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Permanent neonatal diabetes in INSC94Y transgenic pigs.
Diabetes 62, 1505-1511 (2013)
Mutations in the insulin (INS) gene may cause permanent neonatal diabetes mellitus (PNDM). Ins2 mutant mouse models provided important insights into the disease mechanisms of PNDM but have limitations for translational research. To establish a large animal model of PNDM, we generated INSC94Y transgenic pigs. A line expressing high levels of INSC94Y mRNA (70-86% of wildtype INS transcripts) exhibited elevated blood glucose soon after birth but unaltered beta-cell mass at the age of 8 days. At 4.5 months, INSC94Y transgenic pigs exhibited 41% reduced body weight, 72% decreased beta-cell mass (-53% relative to body weight), and 60% lower fasting insulin levels compared with littermate controls. beta-cells of INSC94Y transgenic pigs showed a marked reduction of insulin secretory granules and severe dilation of the endoplasmic reticulum. Cataract development was already visible in 8-day-old INSC94Y transgenic pigs and became more severe with increasing age. Diabetes-associated pathological alterations of kidney and nervous tissue were not detected during the observation period of 1 year. The stable diabetic phenotype and its rescue by insulin treatment make the INSC94Y transgenic pig an attractive model for insulin supplementation and islet transplantation trials, and for studying developmental consequences of maternal diabetes mellitus.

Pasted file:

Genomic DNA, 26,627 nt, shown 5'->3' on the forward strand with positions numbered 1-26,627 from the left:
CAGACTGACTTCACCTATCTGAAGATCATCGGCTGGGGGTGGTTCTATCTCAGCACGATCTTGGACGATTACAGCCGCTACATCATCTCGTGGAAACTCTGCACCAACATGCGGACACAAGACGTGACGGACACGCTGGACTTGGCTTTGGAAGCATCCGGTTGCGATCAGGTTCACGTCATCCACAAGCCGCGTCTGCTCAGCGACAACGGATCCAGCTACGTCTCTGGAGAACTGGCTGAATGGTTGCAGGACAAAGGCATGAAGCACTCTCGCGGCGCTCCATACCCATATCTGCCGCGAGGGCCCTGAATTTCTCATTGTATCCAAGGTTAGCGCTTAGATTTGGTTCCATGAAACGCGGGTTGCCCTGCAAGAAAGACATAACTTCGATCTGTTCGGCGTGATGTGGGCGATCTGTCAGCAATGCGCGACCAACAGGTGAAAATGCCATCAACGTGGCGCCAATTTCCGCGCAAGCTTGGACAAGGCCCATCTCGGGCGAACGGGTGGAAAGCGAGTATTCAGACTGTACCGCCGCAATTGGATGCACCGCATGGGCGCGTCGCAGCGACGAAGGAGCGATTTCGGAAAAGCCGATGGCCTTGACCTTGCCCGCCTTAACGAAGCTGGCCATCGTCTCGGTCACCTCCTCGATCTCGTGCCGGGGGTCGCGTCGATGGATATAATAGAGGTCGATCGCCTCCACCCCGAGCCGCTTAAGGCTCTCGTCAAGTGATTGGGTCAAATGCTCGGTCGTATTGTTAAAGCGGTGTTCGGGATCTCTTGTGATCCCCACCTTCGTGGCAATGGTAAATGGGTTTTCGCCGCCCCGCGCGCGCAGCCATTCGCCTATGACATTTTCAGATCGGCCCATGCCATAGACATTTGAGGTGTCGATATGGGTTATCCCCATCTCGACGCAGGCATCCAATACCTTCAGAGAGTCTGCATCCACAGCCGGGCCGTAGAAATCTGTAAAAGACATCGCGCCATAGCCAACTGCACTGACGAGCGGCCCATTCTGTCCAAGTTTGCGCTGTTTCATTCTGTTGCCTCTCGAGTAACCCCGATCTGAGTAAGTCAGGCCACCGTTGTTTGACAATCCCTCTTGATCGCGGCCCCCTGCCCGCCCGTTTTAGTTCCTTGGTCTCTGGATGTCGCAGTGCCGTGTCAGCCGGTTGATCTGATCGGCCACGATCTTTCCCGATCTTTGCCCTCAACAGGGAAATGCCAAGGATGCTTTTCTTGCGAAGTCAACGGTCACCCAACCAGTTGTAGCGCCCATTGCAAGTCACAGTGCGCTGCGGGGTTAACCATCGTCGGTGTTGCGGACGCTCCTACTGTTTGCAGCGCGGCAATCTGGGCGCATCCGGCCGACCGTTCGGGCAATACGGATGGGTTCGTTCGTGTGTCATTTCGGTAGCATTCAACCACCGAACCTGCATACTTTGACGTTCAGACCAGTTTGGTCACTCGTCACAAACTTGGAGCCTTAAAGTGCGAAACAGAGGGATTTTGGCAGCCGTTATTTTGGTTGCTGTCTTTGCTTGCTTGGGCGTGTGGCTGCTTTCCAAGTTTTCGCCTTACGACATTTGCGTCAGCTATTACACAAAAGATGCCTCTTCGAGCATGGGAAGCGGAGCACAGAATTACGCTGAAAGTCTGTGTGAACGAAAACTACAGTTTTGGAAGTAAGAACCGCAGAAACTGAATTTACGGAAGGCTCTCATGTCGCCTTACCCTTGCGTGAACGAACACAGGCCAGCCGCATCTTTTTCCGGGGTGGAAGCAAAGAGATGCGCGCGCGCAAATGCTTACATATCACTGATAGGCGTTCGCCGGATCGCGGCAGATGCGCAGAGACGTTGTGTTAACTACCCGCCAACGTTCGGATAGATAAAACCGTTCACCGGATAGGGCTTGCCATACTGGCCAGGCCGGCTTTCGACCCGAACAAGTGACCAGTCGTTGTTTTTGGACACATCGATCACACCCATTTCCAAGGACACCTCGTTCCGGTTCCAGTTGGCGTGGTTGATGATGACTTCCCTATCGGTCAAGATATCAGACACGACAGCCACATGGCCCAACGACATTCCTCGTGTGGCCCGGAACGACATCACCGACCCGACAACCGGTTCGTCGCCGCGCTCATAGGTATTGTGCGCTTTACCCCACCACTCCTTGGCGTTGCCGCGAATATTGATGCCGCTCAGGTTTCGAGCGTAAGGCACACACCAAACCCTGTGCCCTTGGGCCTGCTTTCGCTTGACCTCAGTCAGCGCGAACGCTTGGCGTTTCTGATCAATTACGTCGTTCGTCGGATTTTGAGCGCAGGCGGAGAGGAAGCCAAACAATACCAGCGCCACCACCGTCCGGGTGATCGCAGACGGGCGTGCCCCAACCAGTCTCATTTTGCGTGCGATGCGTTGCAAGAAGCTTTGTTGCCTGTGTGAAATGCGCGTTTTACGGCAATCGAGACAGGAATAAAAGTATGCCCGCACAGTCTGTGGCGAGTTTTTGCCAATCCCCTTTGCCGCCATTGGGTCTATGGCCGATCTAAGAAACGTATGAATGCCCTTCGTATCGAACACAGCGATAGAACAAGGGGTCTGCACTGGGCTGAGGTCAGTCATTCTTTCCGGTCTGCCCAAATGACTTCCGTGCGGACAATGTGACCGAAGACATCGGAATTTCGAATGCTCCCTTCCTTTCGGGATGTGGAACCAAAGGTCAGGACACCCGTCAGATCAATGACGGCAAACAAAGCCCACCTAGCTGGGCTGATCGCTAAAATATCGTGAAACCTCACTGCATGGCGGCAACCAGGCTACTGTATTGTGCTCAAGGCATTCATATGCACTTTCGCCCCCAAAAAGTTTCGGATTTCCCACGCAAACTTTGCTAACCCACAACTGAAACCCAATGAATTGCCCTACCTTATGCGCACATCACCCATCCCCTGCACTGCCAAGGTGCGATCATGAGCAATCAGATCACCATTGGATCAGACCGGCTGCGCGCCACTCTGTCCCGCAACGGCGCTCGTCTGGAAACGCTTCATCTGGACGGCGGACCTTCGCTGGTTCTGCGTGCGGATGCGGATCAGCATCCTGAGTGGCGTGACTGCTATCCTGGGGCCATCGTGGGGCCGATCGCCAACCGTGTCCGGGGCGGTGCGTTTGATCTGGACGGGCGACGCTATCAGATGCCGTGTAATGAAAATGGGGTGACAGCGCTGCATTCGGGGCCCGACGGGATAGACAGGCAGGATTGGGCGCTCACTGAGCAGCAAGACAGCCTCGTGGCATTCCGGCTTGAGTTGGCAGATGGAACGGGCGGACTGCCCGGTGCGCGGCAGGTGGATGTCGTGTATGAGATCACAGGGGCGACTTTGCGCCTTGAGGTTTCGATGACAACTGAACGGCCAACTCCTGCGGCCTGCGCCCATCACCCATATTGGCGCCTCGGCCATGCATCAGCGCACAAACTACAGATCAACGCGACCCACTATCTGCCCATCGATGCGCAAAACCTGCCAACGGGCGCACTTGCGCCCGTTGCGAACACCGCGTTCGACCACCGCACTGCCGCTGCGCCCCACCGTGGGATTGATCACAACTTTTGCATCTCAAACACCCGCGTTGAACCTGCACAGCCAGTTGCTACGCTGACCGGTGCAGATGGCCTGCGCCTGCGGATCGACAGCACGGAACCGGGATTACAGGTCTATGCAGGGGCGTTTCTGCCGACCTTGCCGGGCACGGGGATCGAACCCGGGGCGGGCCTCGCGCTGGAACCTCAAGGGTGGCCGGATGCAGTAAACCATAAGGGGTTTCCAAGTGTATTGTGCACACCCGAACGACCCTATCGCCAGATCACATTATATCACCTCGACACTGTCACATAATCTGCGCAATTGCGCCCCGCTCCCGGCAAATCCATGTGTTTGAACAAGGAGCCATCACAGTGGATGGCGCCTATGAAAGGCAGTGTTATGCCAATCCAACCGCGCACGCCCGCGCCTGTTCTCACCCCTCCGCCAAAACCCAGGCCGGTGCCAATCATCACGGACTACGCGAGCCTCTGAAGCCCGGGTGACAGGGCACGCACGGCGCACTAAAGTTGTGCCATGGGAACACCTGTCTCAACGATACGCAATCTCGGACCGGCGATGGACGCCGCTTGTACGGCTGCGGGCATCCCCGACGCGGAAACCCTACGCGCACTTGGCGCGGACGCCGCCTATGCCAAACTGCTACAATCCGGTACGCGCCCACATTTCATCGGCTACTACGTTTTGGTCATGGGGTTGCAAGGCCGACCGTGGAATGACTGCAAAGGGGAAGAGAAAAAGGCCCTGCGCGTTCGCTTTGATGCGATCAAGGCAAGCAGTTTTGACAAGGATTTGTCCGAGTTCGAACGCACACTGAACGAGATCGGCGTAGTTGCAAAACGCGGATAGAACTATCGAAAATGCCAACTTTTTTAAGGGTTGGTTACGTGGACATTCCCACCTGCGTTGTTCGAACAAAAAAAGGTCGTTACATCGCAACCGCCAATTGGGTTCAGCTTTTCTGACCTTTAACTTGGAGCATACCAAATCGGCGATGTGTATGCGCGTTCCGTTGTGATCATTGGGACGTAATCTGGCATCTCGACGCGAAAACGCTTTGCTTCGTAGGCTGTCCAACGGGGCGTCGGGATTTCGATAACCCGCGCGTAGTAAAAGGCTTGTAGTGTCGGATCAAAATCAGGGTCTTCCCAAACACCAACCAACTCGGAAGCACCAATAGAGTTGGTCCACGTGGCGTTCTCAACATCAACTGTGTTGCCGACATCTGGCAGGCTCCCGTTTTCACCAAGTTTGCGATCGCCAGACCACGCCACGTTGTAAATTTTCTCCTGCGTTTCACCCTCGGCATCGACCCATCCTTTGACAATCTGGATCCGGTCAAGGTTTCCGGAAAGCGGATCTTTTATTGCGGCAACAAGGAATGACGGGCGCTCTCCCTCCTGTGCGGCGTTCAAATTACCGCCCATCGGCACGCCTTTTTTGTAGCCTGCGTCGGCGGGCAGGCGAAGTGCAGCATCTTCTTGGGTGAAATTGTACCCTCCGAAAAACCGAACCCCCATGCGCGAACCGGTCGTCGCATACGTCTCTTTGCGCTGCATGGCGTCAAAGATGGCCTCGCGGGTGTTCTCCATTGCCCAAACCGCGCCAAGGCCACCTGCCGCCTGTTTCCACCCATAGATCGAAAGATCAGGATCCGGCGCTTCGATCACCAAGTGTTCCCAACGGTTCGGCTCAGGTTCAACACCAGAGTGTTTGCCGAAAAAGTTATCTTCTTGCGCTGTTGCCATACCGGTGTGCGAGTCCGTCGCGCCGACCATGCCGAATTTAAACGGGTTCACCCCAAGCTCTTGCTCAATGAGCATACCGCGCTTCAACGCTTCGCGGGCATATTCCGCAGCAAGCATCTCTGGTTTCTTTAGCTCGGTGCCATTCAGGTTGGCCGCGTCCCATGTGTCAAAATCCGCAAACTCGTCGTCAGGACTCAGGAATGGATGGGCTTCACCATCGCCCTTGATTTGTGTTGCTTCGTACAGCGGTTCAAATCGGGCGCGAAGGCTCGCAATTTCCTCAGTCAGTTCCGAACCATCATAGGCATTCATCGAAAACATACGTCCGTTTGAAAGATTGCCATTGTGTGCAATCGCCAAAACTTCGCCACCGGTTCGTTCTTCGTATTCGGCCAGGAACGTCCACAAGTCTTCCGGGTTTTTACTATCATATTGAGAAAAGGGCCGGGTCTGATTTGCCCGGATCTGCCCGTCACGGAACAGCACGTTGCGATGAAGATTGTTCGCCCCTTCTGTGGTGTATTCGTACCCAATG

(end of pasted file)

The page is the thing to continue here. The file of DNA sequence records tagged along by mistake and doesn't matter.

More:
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Publication type Article: Journal article
Document type Scientific Article
Keywords Endoplasmic-reticulum ; Human Insulin ; Mutant Mice ; Beta-cells ; Mutations ; Mellitus ; Stress ; Growth ; Model
Institute(s) Institute of Developmental Genetics (IDG)